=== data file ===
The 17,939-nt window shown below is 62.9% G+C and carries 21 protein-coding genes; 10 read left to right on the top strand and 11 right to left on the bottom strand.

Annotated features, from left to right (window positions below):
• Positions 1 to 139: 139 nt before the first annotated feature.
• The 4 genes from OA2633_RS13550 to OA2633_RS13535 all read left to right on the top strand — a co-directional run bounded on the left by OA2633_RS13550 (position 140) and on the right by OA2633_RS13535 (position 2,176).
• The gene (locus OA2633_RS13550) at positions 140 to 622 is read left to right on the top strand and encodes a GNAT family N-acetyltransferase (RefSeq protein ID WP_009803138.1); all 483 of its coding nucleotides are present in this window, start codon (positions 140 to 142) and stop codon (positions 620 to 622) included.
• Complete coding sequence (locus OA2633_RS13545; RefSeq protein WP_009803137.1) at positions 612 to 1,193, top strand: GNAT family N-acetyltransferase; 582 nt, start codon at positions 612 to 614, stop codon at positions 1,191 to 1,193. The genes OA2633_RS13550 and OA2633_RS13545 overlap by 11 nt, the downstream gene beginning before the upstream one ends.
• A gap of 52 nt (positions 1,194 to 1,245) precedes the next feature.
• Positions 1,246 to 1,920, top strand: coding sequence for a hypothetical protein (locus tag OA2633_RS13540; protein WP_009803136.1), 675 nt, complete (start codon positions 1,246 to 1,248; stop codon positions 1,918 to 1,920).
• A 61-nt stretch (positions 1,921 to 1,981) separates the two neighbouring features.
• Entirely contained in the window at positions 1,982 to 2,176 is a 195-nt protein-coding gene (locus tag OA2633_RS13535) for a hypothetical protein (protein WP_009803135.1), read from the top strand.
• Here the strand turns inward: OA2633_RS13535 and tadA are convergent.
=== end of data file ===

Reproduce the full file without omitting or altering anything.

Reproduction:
The 17,939-nt window shown below is 62.9% G+C and carries 21 protein-coding genes; 10 read left to right on the top strand and 11 right to left on the bottom strand.

Annotated features, from left to right (window positions below):
• Positions 1 to 139: 139 nt before the first annotated feature.
• The 4 genes from OA2633_RS13550 to OA2633_RS13535 all read left to right on the top strand — a co-directional run bounded on the left by OA2633_RS13550 (position 140) and on the right by OA2633_RS13535 (position 2,176).
• The gene (locus OA2633_RS13550) at positions 140 to 622 is read left to right on the top strand and encodes a GNAT family N-acetyltransferase (RefSeq protein ID WP_009803138.1); all 483 of its coding nucleotides are present in this window, start codon (positions 140 to 142) and stop codon (positions 620 to 622) included.
• Complete coding sequence (locus OA2633_RS13545; RefSeq protein WP_009803137.1) at positions 612 to 1,193, top strand: GNAT family N-acetyltransferase; 582 nt, start codon at positions 612 to 614, stop codon at positions 1,191 to 1,193. The genes OA2633_RS13550 and OA2633_RS13545 overlap by 11 nt, the downstream gene beginning before the upstream one ends.
• A gap of 52 nt (positions 1,194 to 1,245) precedes the next feature.
• Positions 1,246 to 1,920, top strand: coding sequence for a hypothetical protein (locus tag OA2633_RS13540; protein WP_009803136.1), 675 nt, complete (start codon positions 1,246 to 1,248; stop codon positions 1,918 to 1,920).
• A 61-nt stretch (positions 1,921 to 1,981) separates the two neighbouring features.
• Entirely contained in the window at positions 1,982 to 2,176 is a 195-nt protein-coding gene (locus tag OA2633_RS13535) for a hypothetical protein (protein WP_009803135.1), read from the top strand.
• Here the strand turns inward: OA2633_RS13535 and tadA are convergent.